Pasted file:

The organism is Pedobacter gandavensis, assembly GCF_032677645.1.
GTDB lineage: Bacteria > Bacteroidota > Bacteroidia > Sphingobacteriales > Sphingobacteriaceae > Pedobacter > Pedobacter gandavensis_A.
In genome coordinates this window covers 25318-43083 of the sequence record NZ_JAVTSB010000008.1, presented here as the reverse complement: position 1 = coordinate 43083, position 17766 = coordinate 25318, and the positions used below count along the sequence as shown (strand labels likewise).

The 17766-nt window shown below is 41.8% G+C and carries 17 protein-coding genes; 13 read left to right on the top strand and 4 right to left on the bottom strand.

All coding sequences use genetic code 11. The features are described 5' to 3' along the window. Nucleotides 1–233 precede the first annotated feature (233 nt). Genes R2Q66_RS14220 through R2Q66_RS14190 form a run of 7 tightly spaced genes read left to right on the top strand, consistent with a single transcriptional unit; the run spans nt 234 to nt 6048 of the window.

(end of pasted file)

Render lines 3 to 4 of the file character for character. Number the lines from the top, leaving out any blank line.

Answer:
In genome coordinates this window covers 25318-43083 of the sequence record NZ_JAVTSB010000008.1, presented here as the reverse complement: position 1 = coordinate 43083, position 17766 = coordinate 25318, and the positions used below count along the sequence as shown (strand labels likewise).

The 17766-nt window shown below is 41.8% G+C and carries 17 protein-coding genes; 13 read left to right on the top strand and 4 right to left on the bottom strand.